Analytics Is About Analysis, Not Statistics

Today’s post comes to us from advisory board member David Creelman, chief executive officer of Creelman Research.

People analytics has hit a lull, somehow not quite living up to the early expectations. University of Southern California professor Alec Levenson has an explanation and, perhaps, a bit of a cure. Levenson says analytics is mainly about analysis, not statistics.

Let’s start with the “statistics” part of that statement. A lot of the hype around people analytics came from the promise that the combination of big data and advanced mathematical techniques would allow us to do predictive analytics. The problem with that promise is that it’s quite rare for HR to have large, high-quality data sets that are relevant to the issue it’s addressing. If a people analytics department is built around the idea that its value will come from predictive analytics, then it is bound to disappoint stakeholders. An undue focus on statistical expertise can send people analytics in the wrong direction.

Analysis, on the other hand, simply involves thinking very hard about a problem. For example, if managers are complaining about a lack of agility, then it takes a lot of thinking to determine where exactly this “agility” matters to the business and which of many possible barriers is hurting agility. Levenson in particular thinks we should spend a lot more time analyzing — that is, thinking about — which issues have a crucial strategic impact because there are hundreds or thousands of things you could potentially improve in the organization, and you can only focus your attention on a few.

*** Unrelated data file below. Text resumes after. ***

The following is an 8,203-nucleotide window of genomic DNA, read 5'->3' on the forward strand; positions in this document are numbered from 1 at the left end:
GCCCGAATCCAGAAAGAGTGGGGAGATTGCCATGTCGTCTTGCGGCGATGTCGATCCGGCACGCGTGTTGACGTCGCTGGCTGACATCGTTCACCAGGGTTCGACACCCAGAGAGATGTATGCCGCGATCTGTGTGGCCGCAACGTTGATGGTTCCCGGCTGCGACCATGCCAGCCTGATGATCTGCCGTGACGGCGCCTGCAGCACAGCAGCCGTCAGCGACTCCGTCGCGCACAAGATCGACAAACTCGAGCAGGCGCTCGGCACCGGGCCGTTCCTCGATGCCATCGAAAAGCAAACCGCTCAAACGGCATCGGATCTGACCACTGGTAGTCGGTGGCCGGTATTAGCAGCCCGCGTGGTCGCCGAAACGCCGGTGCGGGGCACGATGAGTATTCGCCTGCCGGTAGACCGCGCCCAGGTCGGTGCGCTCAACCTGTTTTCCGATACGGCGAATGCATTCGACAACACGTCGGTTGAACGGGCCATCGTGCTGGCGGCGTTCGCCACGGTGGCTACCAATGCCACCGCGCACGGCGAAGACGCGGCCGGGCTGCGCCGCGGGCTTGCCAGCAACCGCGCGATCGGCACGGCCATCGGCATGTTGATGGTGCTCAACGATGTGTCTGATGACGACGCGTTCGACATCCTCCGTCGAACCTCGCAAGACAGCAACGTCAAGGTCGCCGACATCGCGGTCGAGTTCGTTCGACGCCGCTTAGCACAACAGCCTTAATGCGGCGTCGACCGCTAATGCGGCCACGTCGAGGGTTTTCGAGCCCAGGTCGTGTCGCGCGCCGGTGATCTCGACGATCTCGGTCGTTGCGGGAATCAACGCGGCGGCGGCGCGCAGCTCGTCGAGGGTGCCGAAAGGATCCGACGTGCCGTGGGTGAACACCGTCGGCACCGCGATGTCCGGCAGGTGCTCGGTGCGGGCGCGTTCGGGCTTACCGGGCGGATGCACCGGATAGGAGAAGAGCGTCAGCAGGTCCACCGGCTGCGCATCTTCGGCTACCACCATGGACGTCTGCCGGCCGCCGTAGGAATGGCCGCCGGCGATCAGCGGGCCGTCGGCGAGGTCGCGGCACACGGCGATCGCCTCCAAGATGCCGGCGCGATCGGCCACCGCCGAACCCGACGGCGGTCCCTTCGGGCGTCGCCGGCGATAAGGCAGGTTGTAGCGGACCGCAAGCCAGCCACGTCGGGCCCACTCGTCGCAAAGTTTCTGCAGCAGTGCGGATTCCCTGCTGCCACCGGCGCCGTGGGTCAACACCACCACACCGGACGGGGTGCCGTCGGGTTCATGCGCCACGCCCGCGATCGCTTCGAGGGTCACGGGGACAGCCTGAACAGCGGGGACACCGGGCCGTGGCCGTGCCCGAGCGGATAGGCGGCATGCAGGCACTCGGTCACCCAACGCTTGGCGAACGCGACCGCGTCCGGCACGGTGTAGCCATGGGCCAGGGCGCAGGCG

Once you have thought through a problem, then you’ll be able to gather up relevant data to help inform your decision. More often than not, the mathematics of the analysis is pretty simple. Managers need answers to questions such as how many, is it getting worse, and which is biggest and by how much? You need data to answer those questions, but it is rare that you need deep expertise in statistics.

The main barrier to doing analysis is not HR’s skill set but the time HR has for thinking. Like most people in modern organizations, an HR professional’s time is consumed with doing things. They are in meetings, answering emails, reading reports, or filling in forms. What they don’t have much time to do is sit and think — which is what analysis requires. For a people analytics function to be successful, it needs to create an environment where the analytics pro has time to work with stakeholders to analyze problems.

A big part of that analysis involves patience. The goal can’t be to get to a solution as quickly as possible because you’ll probably come up with a solution to the wrong problem. It takes patience to ask over and over again, who cares about this, why is this important to them, and is this even the most important issue we should focus on?

We don’t want to forget about the value of good data sets and well-deployed mathematical tools. However, the future of people analytics lies in professionals who have the time and patience to do analysis, not statistics.